Depth and Perspective

From EscherMath
Jump to navigationJump to search

Introduction to Dimensions

Webster’s Dictionary gives a description of dimensions 1, 2 , 3, and 4. We will also give a description of the 0th dimension. Space of zero dimensions: A space that has no length breadth or thickness. An example is a point. Space of one dimension: A space that has length but no breadth or thickness; a straight or curved line. Space of two dimensions: A space which has length and breadth, but no thickness; a plane or curved surface. Space of three dimensions: A space which has length, breadth, and thickness; a solid. Space of four dimensions: A kind of extension, which is assumed to have length, breadth, thickness, and also a fourth dimension.

Space of five or six, or more dimensions is also sometimes assumed in mathematics.

You have seen examples of these objects al your life, but are probably not used to thinking about them in this way. A pin-prick can be thought of as 0-dimensional. To the naked eye it has no length, width or height.

Whenever you draw a line on a piece of paper, you are drawing a representation of a 1-dimensional object. We only measure one direction. We will ask for the length of a line-segment, but we would not ask questions about its width or height. We think of a line as simply not having any width or height.

Whenever you measure the area of a geometric object you are measuring something 2-dimensional. Think about how you would find the area of a rectangle. You would measure the length and the width and multiply the two, right? You measure the two dimensions, and so we think of the rectangle as 2-dimensional.

Anything 3-dimensional will require 3 measurements. Hence the volume of a box is considered 3-dimensional. It has length, width, and height.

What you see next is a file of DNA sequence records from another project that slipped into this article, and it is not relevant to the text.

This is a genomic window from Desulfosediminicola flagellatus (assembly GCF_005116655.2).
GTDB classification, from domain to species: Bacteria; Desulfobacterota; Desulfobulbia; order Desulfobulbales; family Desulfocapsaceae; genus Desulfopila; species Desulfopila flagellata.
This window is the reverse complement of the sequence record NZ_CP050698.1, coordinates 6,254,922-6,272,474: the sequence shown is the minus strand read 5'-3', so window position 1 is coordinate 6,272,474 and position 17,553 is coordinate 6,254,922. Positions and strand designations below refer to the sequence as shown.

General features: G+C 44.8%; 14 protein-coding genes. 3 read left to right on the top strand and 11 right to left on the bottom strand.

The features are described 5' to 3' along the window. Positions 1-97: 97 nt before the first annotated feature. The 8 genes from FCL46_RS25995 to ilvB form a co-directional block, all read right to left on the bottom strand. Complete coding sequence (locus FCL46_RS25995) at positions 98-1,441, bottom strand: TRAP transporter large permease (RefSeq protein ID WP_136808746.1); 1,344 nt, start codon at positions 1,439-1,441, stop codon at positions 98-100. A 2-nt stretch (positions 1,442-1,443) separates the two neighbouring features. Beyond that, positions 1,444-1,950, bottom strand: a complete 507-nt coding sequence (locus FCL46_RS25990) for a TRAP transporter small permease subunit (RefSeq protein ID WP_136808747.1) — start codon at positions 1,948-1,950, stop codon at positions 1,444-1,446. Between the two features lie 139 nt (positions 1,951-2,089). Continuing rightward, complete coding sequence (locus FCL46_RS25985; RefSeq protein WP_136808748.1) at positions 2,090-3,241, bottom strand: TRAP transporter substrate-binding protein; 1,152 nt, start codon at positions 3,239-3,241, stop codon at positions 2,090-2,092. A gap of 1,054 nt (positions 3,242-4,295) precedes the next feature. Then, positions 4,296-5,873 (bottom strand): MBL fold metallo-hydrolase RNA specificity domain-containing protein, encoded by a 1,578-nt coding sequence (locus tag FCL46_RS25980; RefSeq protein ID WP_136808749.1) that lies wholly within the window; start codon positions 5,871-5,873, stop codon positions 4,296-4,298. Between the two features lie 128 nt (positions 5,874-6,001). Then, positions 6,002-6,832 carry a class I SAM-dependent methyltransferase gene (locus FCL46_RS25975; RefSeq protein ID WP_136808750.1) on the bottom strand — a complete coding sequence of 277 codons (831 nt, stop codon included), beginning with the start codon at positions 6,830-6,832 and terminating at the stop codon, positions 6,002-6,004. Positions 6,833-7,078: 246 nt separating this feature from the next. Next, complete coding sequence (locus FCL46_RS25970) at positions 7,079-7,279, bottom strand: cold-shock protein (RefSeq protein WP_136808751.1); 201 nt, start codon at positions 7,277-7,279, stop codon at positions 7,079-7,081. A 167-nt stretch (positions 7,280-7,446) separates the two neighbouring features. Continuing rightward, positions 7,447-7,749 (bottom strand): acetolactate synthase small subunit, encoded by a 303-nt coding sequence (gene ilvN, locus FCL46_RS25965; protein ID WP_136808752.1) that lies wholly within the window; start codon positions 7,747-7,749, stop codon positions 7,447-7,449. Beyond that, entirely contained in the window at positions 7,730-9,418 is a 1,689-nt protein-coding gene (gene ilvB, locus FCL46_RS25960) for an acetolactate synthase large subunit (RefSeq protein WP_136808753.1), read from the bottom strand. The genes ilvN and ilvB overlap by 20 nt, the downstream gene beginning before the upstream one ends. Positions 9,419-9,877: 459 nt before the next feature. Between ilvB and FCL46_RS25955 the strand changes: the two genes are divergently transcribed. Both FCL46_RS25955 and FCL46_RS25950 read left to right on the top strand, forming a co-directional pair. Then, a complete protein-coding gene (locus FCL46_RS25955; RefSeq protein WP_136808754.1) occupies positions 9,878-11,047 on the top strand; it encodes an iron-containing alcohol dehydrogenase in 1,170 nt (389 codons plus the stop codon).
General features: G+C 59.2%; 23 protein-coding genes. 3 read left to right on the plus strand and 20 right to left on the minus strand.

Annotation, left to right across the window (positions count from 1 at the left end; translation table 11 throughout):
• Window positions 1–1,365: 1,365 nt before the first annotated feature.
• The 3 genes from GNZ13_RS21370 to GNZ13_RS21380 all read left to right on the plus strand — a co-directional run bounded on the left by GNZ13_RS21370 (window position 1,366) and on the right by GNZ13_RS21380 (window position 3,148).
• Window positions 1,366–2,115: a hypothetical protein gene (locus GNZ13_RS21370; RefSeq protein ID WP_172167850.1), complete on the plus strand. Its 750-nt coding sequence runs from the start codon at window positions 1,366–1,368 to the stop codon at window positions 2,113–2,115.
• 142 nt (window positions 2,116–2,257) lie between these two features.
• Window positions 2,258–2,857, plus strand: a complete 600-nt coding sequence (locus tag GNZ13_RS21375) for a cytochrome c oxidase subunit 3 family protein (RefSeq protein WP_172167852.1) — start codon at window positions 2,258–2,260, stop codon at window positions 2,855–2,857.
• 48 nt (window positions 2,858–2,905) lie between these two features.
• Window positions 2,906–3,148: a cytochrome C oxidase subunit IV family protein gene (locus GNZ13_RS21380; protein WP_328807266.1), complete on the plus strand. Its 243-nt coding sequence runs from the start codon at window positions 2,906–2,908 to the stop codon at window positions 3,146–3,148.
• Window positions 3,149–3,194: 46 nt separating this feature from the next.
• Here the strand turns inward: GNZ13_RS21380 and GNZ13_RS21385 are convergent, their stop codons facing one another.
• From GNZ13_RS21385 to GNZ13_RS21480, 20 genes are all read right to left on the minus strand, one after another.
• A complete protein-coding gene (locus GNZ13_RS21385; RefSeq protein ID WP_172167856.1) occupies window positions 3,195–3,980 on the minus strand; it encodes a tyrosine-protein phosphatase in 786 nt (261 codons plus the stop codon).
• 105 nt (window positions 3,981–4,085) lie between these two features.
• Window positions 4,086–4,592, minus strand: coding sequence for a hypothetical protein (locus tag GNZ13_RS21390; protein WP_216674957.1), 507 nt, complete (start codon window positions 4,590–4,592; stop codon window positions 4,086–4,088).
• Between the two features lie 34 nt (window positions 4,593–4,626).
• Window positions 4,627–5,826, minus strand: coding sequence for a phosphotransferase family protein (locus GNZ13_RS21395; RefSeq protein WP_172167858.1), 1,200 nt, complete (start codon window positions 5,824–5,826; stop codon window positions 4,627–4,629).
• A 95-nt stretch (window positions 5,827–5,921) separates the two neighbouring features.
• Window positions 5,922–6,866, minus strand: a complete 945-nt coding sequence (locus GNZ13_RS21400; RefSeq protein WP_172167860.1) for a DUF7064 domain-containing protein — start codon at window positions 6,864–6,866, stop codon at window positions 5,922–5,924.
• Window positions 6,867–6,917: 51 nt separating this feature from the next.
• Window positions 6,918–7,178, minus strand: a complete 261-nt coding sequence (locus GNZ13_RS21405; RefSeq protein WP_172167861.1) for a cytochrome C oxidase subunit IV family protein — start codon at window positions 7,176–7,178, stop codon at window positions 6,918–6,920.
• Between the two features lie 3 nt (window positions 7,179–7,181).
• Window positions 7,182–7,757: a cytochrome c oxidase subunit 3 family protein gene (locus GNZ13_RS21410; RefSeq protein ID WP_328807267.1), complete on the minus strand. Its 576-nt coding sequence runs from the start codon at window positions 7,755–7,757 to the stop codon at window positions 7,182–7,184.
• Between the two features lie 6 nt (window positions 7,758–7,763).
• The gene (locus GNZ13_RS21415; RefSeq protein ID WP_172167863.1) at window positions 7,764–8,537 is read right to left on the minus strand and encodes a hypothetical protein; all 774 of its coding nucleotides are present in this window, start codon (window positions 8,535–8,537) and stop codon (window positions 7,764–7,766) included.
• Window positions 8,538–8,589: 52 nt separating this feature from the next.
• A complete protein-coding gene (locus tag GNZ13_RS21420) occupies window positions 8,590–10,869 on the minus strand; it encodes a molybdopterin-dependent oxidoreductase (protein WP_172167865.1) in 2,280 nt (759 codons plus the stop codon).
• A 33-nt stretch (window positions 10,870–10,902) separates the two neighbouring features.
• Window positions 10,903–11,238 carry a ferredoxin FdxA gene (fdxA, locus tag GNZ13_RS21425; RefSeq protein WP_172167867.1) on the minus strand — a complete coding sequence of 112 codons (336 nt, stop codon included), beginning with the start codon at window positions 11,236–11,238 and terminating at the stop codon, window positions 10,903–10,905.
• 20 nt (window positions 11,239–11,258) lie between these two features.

Now consider making an appointment with someone at a 10 story building. You will have to tell them where to meet and when. The location is 3-dimensional, because we need 3 coordinates to find a place in space: longitude, latitude and height. But this means that to determine our place and time of meeting we require 4 pieces of information: longitude, latitude, height AND time. This means that our appointment is something 4-dimensional. This idea of space and time, appropriately named 4-dimensional space-time, was used by Einstein when he brought forth his theory of relativity.

Escher and Dimension


Escher looked at the interplay between 3-dimensional objects and their 2-dimensional depictions. He used the play on dimensions to create several interesting prints. Some examples include:

A famous print by Escher showing the contrast between 2 and 3 dimensions is the print named drawing hands. The hands in the print are clearly 3-dimensional. The hands and the pencils are shown as existing in space. It gets more interesting when we move our eye to the wrists and the lower arm. Here Escher transitions to a 2-dimensional image. The underlying piece of paper is depicted as entirely flat.

Escher's tessellations are all 2-dimensional. He referred to them as "Regular Divisions of the Plane" (Regelmatige Vlakverdeelingen in Dutch) and they all depict patterns that decorate a nice flat, 2-dimensional surface.


Escher also studied regular 3-dimensional shapes. Some examples include:

First, there are the platonic solids. If we experiment with regular polygons and try to build 3-dimensional shapes, then there are only 3 regular polygons that can be used by themselves.

The triangle can be used in different ways: four triangles will form a tetrahedron, eight triangles will form a octahedron, and twenty triangles will form an icosahedron.

If we use a square, then clearly six of them will form a cube.

Finally, twelve regular pentagons will form a dodecahedron.

In "Stars" we see the platonic solids and several other geometric 3-dimensional figures.